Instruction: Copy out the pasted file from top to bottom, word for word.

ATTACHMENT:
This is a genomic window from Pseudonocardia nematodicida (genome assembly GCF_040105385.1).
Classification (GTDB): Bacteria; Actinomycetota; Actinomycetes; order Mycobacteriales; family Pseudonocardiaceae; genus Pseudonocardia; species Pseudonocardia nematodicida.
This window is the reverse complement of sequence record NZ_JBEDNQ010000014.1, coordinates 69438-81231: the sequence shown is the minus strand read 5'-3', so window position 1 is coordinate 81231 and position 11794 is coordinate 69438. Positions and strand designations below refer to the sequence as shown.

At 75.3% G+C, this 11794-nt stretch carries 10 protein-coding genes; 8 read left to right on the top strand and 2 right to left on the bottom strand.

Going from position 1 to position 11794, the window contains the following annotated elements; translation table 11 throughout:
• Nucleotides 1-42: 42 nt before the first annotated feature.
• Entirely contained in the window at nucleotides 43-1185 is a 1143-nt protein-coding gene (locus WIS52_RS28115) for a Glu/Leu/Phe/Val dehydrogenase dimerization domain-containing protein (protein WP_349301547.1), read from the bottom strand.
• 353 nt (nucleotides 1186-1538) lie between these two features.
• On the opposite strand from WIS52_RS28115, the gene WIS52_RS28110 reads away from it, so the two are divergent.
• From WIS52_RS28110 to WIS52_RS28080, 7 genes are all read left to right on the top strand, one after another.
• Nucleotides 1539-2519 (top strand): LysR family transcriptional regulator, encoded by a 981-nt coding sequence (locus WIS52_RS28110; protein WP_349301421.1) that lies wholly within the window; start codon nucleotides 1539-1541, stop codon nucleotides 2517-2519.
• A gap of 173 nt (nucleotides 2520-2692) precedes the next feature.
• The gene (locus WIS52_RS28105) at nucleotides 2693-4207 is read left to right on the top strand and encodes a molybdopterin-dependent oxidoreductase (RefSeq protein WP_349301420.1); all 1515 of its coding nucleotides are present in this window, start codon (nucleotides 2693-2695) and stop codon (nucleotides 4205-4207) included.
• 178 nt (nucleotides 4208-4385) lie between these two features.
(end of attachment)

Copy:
This is a genomic window from Pseudonocardia nematodicida (genome assembly GCF_040105385.1).
Classification (GTDB): Bacteria; Actinomycetota; Actinomycetes; order Mycobacteriales; family Pseudonocardiaceae; genus Pseudonocardia; species Pseudonocardia nematodicida.
This window is the reverse complement of sequence record NZ_JBEDNQ010000014.1, coordinates 69438-81231: the sequence shown is the minus strand read 5'-3', so window position 1 is coordinate 81231 and position 11794 is coordinate 69438. Positions and strand designations below refer to the sequence as shown.

At 75.3% G+C, this 11794-nt stretch carries 10 protein-coding genes; 8 read left to right on the top strand and 2 right to left on the bottom strand.

Going from position 1 to position 11794, the window contains the following annotated elements; translation table 11 throughout:
• Nucleotides 1-42: 42 nt before the first annotated feature.
• Entirely contained in the window at nucleotides 43-1185 is a 1143-nt protein-coding gene (locus WIS52_RS28115) for a Glu/Leu/Phe/Val dehydrogenase dimerization domain-containing protein (protein WP_349301547.1), read from the bottom strand.
• 353 nt (nucleotides 1186-1538) lie between these two features.
• On the opposite strand from WIS52_RS28115, the gene WIS52_RS28110 reads away from it, so the two are divergent.
• From WIS52_RS28110 to WIS52_RS28080, 7 genes are all read left to right on the top strand, one after another.
• Nucleotides 1539-2519 (top strand): LysR family transcriptional regulator, encoded by a 981-nt coding sequence (locus WIS52_RS28110; protein WP_349301421.1) that lies wholly within the window; start codon nucleotides 1539-1541, stop codon nucleotides 2517-2519.
• A gap of 173 nt (nucleotides 2520-2692) precedes the next feature.
• The gene (locus WIS52_RS28105) at nucleotides 2693-4207 is read left to right on the top strand and encodes a molybdopterin-dependent oxidoreductase (RefSeq protein WP_349301420.1); all 1515 of its coding nucleotides are present in this window, start codon (nucleotides 2693-2695) and stop codon (nucleotides 4205-4207) included.
• 178 nt (nucleotides 4208-4385) lie between these two features.